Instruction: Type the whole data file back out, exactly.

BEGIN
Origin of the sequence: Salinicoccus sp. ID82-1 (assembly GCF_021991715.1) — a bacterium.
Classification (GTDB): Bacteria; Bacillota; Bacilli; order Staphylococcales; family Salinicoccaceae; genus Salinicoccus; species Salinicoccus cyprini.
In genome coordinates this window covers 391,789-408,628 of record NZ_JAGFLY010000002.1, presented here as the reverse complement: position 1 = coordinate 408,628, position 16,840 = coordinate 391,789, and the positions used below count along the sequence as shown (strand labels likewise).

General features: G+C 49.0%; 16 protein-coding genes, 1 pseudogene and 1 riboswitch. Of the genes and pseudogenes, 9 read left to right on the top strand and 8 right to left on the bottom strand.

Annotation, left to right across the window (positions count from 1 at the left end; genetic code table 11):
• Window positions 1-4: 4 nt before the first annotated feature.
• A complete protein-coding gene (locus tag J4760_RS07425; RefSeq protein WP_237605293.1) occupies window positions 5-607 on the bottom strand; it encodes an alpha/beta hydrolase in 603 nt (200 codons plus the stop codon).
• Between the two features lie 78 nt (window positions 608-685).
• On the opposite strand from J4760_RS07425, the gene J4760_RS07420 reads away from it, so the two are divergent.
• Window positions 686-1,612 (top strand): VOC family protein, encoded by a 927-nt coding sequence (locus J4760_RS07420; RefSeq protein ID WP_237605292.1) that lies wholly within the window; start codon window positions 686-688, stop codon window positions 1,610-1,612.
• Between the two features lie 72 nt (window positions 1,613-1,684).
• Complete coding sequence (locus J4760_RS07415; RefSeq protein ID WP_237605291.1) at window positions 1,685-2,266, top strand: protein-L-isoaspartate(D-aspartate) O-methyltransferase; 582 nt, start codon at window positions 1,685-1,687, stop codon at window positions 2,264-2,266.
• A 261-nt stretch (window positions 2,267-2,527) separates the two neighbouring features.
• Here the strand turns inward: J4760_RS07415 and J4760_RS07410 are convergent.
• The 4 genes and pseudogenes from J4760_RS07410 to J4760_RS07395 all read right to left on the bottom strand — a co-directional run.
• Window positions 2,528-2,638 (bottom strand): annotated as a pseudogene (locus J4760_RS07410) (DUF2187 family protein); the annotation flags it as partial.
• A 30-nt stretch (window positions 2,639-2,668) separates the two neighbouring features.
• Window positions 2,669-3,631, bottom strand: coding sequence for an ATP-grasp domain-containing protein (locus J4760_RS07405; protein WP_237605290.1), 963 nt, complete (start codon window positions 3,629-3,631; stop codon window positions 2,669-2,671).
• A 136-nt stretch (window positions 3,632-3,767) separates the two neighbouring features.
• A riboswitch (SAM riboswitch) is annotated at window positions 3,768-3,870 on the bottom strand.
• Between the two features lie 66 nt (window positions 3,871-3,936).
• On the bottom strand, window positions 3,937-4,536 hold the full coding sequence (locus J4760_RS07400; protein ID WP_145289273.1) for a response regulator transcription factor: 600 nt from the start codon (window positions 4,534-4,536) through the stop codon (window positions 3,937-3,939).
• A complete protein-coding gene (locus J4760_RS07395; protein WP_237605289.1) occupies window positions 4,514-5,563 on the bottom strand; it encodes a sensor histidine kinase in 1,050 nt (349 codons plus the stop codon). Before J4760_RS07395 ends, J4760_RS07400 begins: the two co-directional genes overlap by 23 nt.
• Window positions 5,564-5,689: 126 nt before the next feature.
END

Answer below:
Origin of the sequence: Salinicoccus sp. ID82-1 (assembly GCF_021991715.1) — a bacterium.
Classification (GTDB): Bacteria; Bacillota; Bacilli; order Staphylococcales; family Salinicoccaceae; genus Salinicoccus; species Salinicoccus cyprini.
In genome coordinates this window covers 391,789-408,628 of record NZ_JAGFLY010000002.1, presented here as the reverse complement: position 1 = coordinate 408,628, position 16,840 = coordinate 391,789, and the positions used below count along the sequence as shown (strand labels likewise).

General features: G+C 49.0%; 16 protein-coding genes, 1 pseudogene and 1 riboswitch. Of the genes and pseudogenes, 9 read left to right on the top strand and 8 right to left on the bottom strand.

Annotation, left to right across the window (positions count from 1 at the left end; genetic code table 11):
• Window positions 1-4: 4 nt before the first annotated feature.
• A complete protein-coding gene (locus tag J4760_RS07425; RefSeq protein WP_237605293.1) occupies window positions 5-607 on the bottom strand; it encodes an alpha/beta hydrolase in 603 nt (200 codons plus the stop codon).
• Between the two features lie 78 nt (window positions 608-685).
• On the opposite strand from J4760_RS07425, the gene J4760_RS07420 reads away from it, so the two are divergent.
• Window positions 686-1,612 (top strand): VOC family protein, encoded by a 927-nt coding sequence (locus J4760_RS07420; RefSeq protein ID WP_237605292.1) that lies wholly within the window; start codon window positions 686-688, stop codon window positions 1,610-1,612.
• Between the two features lie 72 nt (window positions 1,613-1,684).
• Complete coding sequence (locus J4760_RS07415; RefSeq protein ID WP_237605291.1) at window positions 1,685-2,266, top strand: protein-L-isoaspartate(D-aspartate) O-methyltransferase; 582 nt, start codon at window positions 1,685-1,687, stop codon at window positions 2,264-2,266.
• A 261-nt stretch (window positions 2,267-2,527) separates the two neighbouring features.
• Here the strand turns inward: J4760_RS07415 and J4760_RS07410 are convergent.
• The 4 genes and pseudogenes from J4760_RS07410 to J4760_RS07395 all read right to left on the bottom strand — a co-directional run.
• Window positions 2,528-2,638 (bottom strand): annotated as a pseudogene (locus J4760_RS07410) (DUF2187 family protein); the annotation flags it as partial.
• A 30-nt stretch (window positions 2,639-2,668) separates the two neighbouring features.
• Window positions 2,669-3,631, bottom strand: coding sequence for an ATP-grasp domain-containing protein (locus J4760_RS07405; protein WP_237605290.1), 963 nt, complete (start codon window positions 3,629-3,631; stop codon window positions 2,669-2,671).
• A 136-nt stretch (window positions 3,632-3,767) separates the two neighbouring features.
• A riboswitch (SAM riboswitch) is annotated at window positions 3,768-3,870 on the bottom strand.
• Between the two features lie 66 nt (window positions 3,871-3,936).
• On the bottom strand, window positions 3,937-4,536 hold the full coding sequence (locus J4760_RS07400; protein ID WP_145289273.1) for a response regulator transcription factor: 600 nt from the start codon (window positions 4,534-4,536) through the stop codon (window positions 3,937-3,939).
• A complete protein-coding gene (locus J4760_RS07395; protein WP_237605289.1) occupies window positions 4,514-5,563 on the bottom strand; it encodes a sensor histidine kinase in 1,050 nt (349 codons plus the stop codon). Before J4760_RS07395 ends, J4760_RS07400 begins: the two co-directional genes overlap by 23 nt.
• Window positions 5,564-5,689: 126 nt before the next feature.